• The reason why I usually write that a modern car has good ergonomics is because I grew up reading about and looking at pictures of cars like this one, where it was clearly not much of a priority. Jonathan Gitlin
  • Still, if you handed me the keys you‘d need a crowbar to get me out again. Jonathan Gitlin
  • The SS interior looks better in light colors, I think. The GT got less quilted leather and more wood paneling; I did not get a photo of that one‘s cockpit I‘m afraid. Jonathan Gitlin
  • The EB110‘s V12 has five valves per cylinder, and each cylinder gets its own individual throttle body. This is an SS engine, so it provides 603hp (450kW) and 479lb-ft (650Nm). Zero-60mph is a McLaren F1-rivaling 3.2 seconds. Jonathan Gitlin
  • Bugatti made 84 production EB110 GTs and another 31 EB110 SSes before it went broke in 1995. The German race car maker Dauer bought up much of the remaining parts inventory and completed another four cars (one more is still being made). On top of that, Dauer made five upgraded EB110 Supersport Dauers. This is one of those, and it features a naked carbon fiber body. Sadly there isn‘t quite the same attention to detail on the carbon work that you‘d expect from a current hypercar. Jonathan Gitlin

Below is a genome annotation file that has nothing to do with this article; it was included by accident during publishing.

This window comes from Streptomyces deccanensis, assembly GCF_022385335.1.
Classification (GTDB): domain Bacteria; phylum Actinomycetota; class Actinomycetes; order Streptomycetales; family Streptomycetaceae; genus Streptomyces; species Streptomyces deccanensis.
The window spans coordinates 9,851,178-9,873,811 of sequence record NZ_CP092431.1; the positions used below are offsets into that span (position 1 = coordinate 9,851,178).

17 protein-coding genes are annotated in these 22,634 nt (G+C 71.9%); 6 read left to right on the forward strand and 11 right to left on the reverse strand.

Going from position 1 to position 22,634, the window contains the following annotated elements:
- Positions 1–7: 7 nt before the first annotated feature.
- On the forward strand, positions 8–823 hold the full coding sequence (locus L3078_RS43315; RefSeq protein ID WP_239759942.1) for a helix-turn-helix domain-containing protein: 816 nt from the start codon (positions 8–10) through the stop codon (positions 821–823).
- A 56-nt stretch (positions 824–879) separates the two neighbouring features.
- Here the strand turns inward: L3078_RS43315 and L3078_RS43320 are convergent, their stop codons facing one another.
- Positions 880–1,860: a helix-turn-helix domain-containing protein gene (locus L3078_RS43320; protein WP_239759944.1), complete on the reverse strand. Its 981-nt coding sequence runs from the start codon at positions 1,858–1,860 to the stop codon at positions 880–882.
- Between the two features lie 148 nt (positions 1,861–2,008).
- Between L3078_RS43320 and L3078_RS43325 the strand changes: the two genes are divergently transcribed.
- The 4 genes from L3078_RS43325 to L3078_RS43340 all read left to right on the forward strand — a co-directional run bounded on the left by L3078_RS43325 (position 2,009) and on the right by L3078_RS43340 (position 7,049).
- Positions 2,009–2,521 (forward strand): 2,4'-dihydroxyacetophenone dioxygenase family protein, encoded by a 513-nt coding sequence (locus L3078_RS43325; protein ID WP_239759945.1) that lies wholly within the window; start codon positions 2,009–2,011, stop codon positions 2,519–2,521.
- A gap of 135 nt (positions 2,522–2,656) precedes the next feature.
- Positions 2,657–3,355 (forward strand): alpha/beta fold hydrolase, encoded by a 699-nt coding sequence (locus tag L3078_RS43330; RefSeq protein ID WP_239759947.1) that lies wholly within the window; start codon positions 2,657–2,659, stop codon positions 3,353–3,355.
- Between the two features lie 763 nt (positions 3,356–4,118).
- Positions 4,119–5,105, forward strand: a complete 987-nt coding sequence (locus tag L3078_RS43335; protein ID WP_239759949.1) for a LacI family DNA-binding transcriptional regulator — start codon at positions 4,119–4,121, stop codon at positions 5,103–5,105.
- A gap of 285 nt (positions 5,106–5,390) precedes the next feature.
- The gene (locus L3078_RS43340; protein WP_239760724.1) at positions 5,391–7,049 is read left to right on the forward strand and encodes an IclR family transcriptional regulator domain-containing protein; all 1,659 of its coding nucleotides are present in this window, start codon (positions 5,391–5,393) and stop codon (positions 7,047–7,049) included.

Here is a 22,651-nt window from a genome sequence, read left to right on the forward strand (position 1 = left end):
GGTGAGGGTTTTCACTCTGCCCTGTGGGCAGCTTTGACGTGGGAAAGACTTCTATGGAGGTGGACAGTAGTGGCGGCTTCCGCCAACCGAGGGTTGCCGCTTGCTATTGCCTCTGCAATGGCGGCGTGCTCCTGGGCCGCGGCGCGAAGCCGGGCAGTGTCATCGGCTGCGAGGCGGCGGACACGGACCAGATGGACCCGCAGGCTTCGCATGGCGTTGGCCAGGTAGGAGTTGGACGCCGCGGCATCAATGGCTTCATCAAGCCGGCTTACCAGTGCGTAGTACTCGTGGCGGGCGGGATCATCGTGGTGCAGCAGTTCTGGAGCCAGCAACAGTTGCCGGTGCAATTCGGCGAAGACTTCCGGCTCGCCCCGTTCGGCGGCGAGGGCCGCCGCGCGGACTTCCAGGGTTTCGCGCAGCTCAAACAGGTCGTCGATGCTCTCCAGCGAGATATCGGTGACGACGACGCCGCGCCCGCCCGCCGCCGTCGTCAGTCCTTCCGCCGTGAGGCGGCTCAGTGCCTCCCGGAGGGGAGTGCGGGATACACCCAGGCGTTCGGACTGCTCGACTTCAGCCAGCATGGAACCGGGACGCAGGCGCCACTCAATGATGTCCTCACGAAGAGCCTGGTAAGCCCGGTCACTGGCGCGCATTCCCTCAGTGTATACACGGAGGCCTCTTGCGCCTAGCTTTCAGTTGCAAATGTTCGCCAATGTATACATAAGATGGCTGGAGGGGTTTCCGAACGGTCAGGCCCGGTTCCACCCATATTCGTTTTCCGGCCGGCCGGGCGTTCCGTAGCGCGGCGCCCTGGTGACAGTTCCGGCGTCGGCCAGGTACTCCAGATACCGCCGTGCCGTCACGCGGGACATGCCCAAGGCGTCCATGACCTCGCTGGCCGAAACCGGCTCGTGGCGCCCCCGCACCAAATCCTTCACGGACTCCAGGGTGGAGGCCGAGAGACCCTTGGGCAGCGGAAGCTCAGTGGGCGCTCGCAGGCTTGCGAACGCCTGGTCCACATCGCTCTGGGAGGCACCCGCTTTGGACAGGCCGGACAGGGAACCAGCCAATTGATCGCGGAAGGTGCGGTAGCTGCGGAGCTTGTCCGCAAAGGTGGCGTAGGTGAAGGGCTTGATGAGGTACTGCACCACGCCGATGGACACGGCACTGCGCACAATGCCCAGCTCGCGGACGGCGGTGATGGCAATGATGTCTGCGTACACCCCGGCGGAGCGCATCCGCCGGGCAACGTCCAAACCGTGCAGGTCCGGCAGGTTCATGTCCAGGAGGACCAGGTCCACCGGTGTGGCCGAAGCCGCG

• The EB110‘s brake discs seem tiny by today‘s standards at 332mm front and rear. Jonathan Gitlin
  • Bugatti was reborn yet again in 1998, this time being revived by Volkswagen Group. Since then it has steadfastly ignored the Artoli years, but that has changed with this, the Bugatti Centodieci. It‘s going to build just 10 of these, and they each cost €8 million, and they‘re all sold. Jonathan Gitlin

I could have just capped this article with everything seen above, but there was a lot more on display at Car Week‘s most exclusive event—hefty ticket prices keep attendance numbers in check. Below is what caught our eye as the best of the rest. The first gallery includes the Porsches and Ferraris, if for no other reason than I had to break the remaining photos up somehow and there were enough of these two marques to stick together.

  • This 1967 911S was the best-looking Porsche of the Quail—maybe for all of Car Week—thanks to this spectacular paint job. Jonathan Gitlin
  • The car is called PorShe and was painted by in 1984. It took 600 hours to do, and I wish I had a few more photos of it. Jonathan Gitlin
  • A Ferrari 290MM (later converted to a 250TR). In 1956 Phil Hill and Maurice Trintignant won the Swedish Grand Prix driving this car. It was converted at the factory into a 250TR in 1959 before being sold. Jonathan Gitlin
  • Apparently in 1986 this particular car (chassis #0606) was mistakenly restored as a different Ferrari 250TR (#0726), to great expense. Much more recently, another great expense has returned it to its 1959 spec. Jonathan Gitlin
  • This Ferrari also started life as a 290MM, then ended up as a 353S in 1957. Jonathan Gitlin
  • A jolly shiny Ferrari Dino 246 GTS. Jonathan Gitlin
  • I wasn‘t able to get a decent shot of the bright green Ferrari 512BBi but I did get one of its magnificent V12. These days all this stuff is hidden by plastic paneling. Jonathan Gitlin